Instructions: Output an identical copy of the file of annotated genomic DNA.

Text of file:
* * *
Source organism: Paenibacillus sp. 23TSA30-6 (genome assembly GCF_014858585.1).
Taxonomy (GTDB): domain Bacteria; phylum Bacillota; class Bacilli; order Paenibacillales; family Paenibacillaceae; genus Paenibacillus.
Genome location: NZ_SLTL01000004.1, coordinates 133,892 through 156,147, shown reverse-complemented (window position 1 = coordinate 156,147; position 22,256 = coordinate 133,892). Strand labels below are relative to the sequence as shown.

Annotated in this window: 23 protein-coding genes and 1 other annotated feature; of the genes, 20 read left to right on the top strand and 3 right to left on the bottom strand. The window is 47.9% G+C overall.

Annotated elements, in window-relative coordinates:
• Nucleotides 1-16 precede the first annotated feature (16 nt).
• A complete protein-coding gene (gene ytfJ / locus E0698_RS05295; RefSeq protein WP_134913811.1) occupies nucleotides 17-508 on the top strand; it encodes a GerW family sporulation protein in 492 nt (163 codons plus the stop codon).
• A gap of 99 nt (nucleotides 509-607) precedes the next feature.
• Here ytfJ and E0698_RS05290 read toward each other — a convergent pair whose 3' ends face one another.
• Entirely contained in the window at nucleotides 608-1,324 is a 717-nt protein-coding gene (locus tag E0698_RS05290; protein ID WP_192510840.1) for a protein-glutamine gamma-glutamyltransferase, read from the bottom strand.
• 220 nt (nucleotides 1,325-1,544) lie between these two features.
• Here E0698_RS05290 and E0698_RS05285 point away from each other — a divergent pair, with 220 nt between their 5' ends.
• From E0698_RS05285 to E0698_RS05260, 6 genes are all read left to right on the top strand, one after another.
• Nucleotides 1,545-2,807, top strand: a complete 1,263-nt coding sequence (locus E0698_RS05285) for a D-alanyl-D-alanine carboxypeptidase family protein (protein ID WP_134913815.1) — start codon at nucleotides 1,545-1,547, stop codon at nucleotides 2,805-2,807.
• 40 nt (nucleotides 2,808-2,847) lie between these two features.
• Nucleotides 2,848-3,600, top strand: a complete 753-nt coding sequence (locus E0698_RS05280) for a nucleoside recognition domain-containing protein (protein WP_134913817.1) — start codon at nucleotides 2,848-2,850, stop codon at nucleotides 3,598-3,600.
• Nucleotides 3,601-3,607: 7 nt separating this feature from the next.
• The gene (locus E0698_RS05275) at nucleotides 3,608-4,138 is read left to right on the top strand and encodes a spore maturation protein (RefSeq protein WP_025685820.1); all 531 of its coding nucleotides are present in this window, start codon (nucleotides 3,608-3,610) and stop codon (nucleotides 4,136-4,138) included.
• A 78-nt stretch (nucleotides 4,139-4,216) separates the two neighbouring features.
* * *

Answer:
Source organism: Paenibacillus sp. 23TSA30-6 (genome assembly GCF_014858585.1).
Taxonomy (GTDB): domain Bacteria; phylum Bacillota; class Bacilli; order Paenibacillales; family Paenibacillaceae; genus Paenibacillus.
Genome location: NZ_SLTL01000004.1, coordinates 133,892 through 156,147, shown reverse-complemented (window position 1 = coordinate 156,147; position 22,256 = coordinate 133,892). Strand labels below are relative to the sequence as shown.

Annotated in this window: 23 protein-coding genes and 1 other annotated feature; of the genes, 20 read left to right on the top strand and 3 right to left on the bottom strand. The window is 47.9% G+C overall.

Annotated elements, in window-relative coordinates:
• Nucleotides 1-16 precede the first annotated feature (16 nt).
• A complete protein-coding gene (gene ytfJ / locus E0698_RS05295; RefSeq protein WP_134913811.1) occupies nucleotides 17-508 on the top strand; it encodes a GerW family sporulation protein in 492 nt (163 codons plus the stop codon).
• A gap of 99 nt (nucleotides 509-607) precedes the next feature.
• Here ytfJ and E0698_RS05290 read toward each other — a convergent pair whose 3' ends face one another.
• Entirely contained in the window at nucleotides 608-1,324 is a 717-nt protein-coding gene (locus tag E0698_RS05290; protein ID WP_192510840.1) for a protein-glutamine gamma-glutamyltransferase, read from the bottom strand.
• 220 nt (nucleotides 1,325-1,544) lie between these two features.
• Here E0698_RS05290 and E0698_RS05285 point away from each other — a divergent pair, with 220 nt between their 5' ends.
• From E0698_RS05285 to E0698_RS05260, 6 genes are all read left to right on the top strand, one after another.
• Nucleotides 1,545-2,807, top strand: a complete 1,263-nt coding sequence (locus E0698_RS05285) for a D-alanyl-D-alanine carboxypeptidase family protein (protein ID WP_134913815.1) — start codon at nucleotides 1,545-1,547, stop codon at nucleotides 2,805-2,807.
• 40 nt (nucleotides 2,808-2,847) lie between these two features.
• Nucleotides 2,848-3,600, top strand: a complete 753-nt coding sequence (locus E0698_RS05280) for a nucleoside recognition domain-containing protein (protein WP_134913817.1) — start codon at nucleotides 2,848-2,850, stop codon at nucleotides 3,598-3,600.
• Nucleotides 3,601-3,607: 7 nt separating this feature from the next.
• The gene (locus E0698_RS05275) at nucleotides 3,608-4,138 is read left to right on the top strand and encodes a spore maturation protein (RefSeq protein WP_025685820.1); all 531 of its coding nucleotides are present in this window, start codon (nucleotides 3,608-3,610) and stop codon (nucleotides 4,136-4,138) included.
• A 78-nt stretch (nucleotides 4,139-4,216) separates the two neighbouring features.